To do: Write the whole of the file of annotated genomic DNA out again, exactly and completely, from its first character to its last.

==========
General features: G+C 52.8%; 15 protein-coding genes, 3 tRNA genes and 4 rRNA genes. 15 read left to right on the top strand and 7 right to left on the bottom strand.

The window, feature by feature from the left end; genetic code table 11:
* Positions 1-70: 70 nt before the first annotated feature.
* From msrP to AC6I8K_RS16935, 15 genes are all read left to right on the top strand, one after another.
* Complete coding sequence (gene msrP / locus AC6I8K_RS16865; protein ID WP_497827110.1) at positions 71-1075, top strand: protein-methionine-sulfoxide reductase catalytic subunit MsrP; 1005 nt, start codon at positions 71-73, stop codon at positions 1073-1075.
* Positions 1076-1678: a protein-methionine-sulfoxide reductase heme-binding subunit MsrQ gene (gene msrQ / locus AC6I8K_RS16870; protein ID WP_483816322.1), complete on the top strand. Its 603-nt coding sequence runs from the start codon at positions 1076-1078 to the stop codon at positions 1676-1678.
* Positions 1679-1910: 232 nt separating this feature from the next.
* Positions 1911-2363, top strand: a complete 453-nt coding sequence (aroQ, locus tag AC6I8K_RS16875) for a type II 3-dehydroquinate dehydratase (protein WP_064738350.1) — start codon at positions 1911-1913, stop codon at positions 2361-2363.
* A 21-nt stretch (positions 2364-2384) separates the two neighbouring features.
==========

General features: G+C 52.8%; 15 protein-coding genes, 3 tRNA genes and 4 rRNA genes. 15 read left to right on the top strand and 7 right to left on the bottom strand.

The window, feature by feature from the left end; genetic code table 11:
* Positions 1-70: 70 nt before the first annotated feature.
* From msrP to AC6I8K_RS16935, 15 genes are all read left to right on the top strand, one after another.
* Complete coding sequence (gene msrP / locus AC6I8K_RS16865; protein ID WP_497827110.1) at positions 71-1075, top strand: protein-methionine-sulfoxide reductase catalytic subunit MsrP; 1005 nt, start codon at positions 71-73, stop codon at positions 1073-1075.
* Positions 1076-1678: a protein-methionine-sulfoxide reductase heme-binding subunit MsrQ gene (gene msrQ / locus AC6I8K_RS16870; protein ID WP_483816322.1), complete on the top strand. Its 603-nt coding sequence runs from the start codon at positions 1076-1078 to the stop codon at positions 1676-1678.
* Positions 1679-1910: 232 nt separating this feature from the next.
* Positions 1911-2363, top strand: a complete 453-nt coding sequence (aroQ, locus tag AC6I8K_RS16875) for a type II 3-dehydroquinate dehydratase (protein WP_064738350.1) — start codon at positions 1911-1913, stop codon at positions 2361-2363.
* A 21-nt stretch (positions 2364-2384) separates the two neighbouring features.